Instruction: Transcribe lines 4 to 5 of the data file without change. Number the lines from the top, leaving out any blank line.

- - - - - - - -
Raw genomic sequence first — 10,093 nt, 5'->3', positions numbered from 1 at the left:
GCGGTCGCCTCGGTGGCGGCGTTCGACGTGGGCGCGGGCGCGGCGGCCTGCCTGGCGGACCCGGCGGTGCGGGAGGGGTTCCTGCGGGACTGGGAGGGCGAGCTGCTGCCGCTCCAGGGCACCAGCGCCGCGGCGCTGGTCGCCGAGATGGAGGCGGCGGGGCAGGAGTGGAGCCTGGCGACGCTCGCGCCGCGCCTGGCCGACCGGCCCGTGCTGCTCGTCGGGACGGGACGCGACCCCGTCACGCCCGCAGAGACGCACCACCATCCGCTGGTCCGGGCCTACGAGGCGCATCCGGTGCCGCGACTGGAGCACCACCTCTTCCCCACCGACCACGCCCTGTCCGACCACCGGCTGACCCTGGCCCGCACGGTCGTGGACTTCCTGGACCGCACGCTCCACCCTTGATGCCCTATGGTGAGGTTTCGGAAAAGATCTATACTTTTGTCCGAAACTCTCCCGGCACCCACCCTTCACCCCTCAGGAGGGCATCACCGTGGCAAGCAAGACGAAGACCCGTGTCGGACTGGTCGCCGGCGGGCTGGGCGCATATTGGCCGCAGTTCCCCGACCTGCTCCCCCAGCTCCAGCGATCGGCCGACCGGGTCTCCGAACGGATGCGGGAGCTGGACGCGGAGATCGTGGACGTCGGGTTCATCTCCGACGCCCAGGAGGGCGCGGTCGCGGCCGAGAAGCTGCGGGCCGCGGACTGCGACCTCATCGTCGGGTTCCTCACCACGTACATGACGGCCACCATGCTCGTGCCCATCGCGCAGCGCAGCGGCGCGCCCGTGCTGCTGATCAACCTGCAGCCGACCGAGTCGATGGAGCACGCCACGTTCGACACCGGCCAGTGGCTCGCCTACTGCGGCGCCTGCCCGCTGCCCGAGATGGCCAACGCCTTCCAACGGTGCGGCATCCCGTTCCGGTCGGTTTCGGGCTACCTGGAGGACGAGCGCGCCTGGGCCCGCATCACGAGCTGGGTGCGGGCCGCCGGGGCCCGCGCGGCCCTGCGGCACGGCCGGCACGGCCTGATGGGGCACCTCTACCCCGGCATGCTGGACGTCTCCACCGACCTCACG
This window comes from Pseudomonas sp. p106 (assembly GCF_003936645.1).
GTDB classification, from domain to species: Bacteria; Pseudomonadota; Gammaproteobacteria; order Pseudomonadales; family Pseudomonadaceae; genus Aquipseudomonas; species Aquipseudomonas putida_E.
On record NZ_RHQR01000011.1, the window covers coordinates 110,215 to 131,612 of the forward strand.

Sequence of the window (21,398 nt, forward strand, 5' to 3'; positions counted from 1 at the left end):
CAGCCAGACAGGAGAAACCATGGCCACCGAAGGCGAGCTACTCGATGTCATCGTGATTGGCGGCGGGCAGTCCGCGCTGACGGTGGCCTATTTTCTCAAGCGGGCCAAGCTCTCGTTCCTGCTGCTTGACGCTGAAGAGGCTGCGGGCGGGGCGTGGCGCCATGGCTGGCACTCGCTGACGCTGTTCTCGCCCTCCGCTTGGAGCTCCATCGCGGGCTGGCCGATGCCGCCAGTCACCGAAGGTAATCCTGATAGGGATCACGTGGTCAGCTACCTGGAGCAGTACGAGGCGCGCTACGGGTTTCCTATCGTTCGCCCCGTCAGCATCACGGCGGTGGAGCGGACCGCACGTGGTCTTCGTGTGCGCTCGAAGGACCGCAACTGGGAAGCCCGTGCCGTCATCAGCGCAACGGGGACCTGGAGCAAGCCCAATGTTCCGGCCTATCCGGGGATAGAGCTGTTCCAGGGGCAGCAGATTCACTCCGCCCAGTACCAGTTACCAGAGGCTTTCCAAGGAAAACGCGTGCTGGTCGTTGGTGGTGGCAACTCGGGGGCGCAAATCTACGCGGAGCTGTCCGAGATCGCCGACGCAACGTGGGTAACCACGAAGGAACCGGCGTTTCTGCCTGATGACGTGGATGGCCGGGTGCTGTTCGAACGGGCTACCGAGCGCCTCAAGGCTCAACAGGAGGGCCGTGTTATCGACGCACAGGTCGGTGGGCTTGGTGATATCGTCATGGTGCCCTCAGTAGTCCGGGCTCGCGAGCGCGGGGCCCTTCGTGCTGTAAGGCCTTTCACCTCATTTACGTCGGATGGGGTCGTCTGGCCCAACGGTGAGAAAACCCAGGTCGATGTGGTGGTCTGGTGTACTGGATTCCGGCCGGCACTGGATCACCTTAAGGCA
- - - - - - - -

GTDB classification, from domain to species: Bacteria; Pseudomonadota; Gammaproteobacteria; order Pseudomonadales; family Pseudomonadaceae; genus Aquipseudomonas; species Aquipseudomonas putida_E.
On record NZ_RHQR01000011.1, the window covers coordinates 110,215 to 131,612 of the forward strand.